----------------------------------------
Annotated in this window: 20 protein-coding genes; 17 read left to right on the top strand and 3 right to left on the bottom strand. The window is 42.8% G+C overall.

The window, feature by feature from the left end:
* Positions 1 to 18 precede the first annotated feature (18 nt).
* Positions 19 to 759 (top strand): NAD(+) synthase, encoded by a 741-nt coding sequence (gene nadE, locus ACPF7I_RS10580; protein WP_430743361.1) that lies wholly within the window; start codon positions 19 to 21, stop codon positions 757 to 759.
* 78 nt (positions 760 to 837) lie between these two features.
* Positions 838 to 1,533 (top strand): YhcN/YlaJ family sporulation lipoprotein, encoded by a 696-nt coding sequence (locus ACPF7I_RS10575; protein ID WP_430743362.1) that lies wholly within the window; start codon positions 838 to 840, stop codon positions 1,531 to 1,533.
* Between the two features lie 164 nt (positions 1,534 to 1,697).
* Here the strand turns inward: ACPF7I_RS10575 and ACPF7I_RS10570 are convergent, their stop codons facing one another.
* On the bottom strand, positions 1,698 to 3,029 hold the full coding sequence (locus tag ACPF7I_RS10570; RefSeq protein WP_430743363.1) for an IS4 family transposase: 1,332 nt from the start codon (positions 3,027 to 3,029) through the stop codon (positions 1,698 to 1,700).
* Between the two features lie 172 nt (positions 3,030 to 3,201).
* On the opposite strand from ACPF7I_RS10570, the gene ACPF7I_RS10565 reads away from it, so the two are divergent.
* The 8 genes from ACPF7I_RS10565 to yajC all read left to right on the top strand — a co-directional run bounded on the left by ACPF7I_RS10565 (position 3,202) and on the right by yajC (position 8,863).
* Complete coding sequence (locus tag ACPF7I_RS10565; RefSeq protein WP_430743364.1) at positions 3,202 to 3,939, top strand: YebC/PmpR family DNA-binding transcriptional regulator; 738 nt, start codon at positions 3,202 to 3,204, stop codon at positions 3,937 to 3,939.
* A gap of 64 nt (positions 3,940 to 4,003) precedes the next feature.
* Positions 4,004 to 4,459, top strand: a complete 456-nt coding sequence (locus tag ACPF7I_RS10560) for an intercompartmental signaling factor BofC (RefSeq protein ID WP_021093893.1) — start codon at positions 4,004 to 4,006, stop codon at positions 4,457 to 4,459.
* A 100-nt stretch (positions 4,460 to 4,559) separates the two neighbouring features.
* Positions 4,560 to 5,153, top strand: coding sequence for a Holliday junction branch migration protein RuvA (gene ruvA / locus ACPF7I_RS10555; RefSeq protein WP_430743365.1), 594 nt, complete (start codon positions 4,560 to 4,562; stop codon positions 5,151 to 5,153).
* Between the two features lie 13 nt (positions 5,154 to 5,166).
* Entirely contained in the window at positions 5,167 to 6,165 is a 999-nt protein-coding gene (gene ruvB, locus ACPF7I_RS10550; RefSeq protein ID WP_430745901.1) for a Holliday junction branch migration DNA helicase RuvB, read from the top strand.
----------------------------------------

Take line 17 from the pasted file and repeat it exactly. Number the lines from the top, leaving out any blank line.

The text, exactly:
* Positions 4,560 to 5,153, top strand: coding sequence for a Holliday junction branch migration protein RuvA (gene ruvA / locus ACPF7I_RS10555; RefSeq protein WP_430743365.1), 594 nt, complete (start codon positions 4,560 to 4,562; stop codon positions 5,151 to 5,153).